IESE Insight
Vocational training, key to ratcheting up employability
Santiago Álvarez de Mon; Pilar García-Lombardía; Carmen Bieger
Artículo basado en: El reto de la Formación Profesional en España
Año: 2021
Idioma: Spanish

  • In times of rapid change, alternating periods of work with education and training can boost employability.

  • There are three main models of vocational training in Europe: the Anglo-Saxon, French and German models.

  • Vocational training can be an engine of economic growth, especially when companies' needs are met by the labor market.

Structural deficiencies in labor markets have been revealed and exacerbated by the COVID-19 crisis. In some places, such as Spain, what companies are looking for and what job seekers are offering seem to be significantly mismatched.

The promise of vocational training to meet employers' demands in Spain is explored in a 2021 report by IESE's Santiago Álvarez de Mon, holder of its José Felipe Bertrán Chair of Governance and Leadership in Public Administration, and Pilar García Lombardía. The report was prepared for the ATRESMEDIA Foundation as part of a project to promote vocational education as a means to boost youth employability.

Hybrid paths for hybrid jobs
In times of rapid change, when it's hard to predict which jobs will be most in demand 20 years down the road, it's especially difficult to maintain employability.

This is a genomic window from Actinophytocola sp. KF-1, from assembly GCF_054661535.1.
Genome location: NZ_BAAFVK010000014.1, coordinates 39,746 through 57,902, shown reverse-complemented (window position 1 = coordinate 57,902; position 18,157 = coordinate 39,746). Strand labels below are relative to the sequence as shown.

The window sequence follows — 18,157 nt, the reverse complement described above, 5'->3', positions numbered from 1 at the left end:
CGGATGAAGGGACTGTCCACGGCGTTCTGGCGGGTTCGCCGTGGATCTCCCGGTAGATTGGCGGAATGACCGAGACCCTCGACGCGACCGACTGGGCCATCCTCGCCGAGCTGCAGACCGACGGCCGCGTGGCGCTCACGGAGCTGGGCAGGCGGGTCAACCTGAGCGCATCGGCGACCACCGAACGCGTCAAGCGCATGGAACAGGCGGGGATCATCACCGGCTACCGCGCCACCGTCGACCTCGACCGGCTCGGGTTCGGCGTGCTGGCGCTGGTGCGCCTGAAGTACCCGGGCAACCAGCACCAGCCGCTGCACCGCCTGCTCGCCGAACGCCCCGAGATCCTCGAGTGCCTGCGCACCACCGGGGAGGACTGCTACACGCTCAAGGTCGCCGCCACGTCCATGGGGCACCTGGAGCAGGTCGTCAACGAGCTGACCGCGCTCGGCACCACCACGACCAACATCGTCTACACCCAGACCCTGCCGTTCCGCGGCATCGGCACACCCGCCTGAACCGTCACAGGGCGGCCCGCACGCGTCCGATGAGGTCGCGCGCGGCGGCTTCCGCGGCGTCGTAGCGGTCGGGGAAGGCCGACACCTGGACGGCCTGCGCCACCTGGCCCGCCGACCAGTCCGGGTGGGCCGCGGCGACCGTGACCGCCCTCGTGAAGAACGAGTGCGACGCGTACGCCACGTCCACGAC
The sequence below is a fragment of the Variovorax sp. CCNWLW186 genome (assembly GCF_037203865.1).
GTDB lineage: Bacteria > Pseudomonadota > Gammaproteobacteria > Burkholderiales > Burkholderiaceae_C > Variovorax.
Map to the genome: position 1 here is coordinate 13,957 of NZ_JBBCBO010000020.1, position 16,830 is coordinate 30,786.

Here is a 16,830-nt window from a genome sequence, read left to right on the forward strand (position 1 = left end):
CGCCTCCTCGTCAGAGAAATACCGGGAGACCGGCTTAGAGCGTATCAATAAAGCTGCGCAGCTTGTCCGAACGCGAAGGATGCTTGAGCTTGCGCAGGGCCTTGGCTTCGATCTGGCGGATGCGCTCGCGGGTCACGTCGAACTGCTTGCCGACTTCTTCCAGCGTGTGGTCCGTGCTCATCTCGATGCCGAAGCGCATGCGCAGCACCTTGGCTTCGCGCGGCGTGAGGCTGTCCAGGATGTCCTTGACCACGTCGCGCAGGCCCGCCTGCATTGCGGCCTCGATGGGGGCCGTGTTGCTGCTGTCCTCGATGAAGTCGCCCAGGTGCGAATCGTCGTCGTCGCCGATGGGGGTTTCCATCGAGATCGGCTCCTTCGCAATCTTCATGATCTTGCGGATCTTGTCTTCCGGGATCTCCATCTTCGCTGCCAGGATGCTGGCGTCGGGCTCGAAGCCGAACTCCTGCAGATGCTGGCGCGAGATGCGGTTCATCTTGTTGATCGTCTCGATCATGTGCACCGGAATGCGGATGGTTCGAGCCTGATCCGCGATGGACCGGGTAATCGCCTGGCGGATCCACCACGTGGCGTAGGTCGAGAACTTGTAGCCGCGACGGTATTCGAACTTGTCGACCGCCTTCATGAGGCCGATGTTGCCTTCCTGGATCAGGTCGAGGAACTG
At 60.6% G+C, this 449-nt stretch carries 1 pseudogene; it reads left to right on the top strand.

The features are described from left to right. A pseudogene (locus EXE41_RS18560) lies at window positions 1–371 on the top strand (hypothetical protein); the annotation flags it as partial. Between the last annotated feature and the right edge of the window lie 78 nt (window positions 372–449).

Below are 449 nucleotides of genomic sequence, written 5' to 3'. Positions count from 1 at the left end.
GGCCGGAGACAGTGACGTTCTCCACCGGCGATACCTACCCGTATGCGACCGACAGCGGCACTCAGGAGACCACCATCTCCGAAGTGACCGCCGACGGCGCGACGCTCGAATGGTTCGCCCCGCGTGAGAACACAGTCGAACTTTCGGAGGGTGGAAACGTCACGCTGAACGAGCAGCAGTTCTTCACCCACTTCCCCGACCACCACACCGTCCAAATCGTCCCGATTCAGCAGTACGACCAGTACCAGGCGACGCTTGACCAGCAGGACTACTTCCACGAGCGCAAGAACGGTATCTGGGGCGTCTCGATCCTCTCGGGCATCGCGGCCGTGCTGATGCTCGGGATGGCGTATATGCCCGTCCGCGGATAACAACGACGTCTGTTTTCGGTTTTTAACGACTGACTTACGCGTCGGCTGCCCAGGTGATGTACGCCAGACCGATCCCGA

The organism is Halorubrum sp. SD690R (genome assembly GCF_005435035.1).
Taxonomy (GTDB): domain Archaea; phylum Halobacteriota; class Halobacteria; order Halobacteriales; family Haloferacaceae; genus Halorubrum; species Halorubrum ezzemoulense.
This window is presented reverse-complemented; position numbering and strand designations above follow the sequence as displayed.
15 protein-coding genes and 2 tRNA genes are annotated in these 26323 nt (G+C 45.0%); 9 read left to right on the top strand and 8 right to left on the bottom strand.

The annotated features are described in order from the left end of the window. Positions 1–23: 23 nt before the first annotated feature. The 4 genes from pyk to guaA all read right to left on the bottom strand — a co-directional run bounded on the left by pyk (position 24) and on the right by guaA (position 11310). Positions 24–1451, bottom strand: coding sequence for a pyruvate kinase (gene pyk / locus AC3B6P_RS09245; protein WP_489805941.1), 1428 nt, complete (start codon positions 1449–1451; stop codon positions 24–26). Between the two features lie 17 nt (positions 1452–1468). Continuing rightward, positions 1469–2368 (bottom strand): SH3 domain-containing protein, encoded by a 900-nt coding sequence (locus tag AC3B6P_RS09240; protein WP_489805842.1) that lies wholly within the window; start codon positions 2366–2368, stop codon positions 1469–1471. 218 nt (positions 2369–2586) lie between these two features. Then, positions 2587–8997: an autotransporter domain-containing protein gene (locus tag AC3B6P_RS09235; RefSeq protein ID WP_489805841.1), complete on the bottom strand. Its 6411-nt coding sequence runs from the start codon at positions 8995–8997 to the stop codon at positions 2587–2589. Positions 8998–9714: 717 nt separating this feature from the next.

To adapt to an ever-changing environment, the report suggests following hybrid paths, with alternating periods of training and work experiences. Thus, a person with a university degree may work for several years at a company and then enroll in a vocational course in order to specialize in a certain field. Armed with a new specialty, the world of work may be reentered once again.

The role of business
Vocational training can be an engine of economic growth and employment. As such, companies should play an active role in underwriting and contributing to vocational programs, the report authors' argue. The private sector should do more than simply employ people with vocational degrees; it must help define and deliver the content.

There are three main models in Europe for delivering vocation training: a liberal market model, as seen in Great Britain; a state-regulated model, as seen in France; and a dual training model, as seen in Germany. The dual model combines input from companies with incentives and protections from the government.

European models of vocational training

Source: created by the report authors.

In today's globalized labor market, the right technical training is a good predictor of success. Employees who can continue to acquire new skills throughout their professional careers can boost competiveness. Vocational training, backed by companies, is key.

© IESE Business School - University of Navarra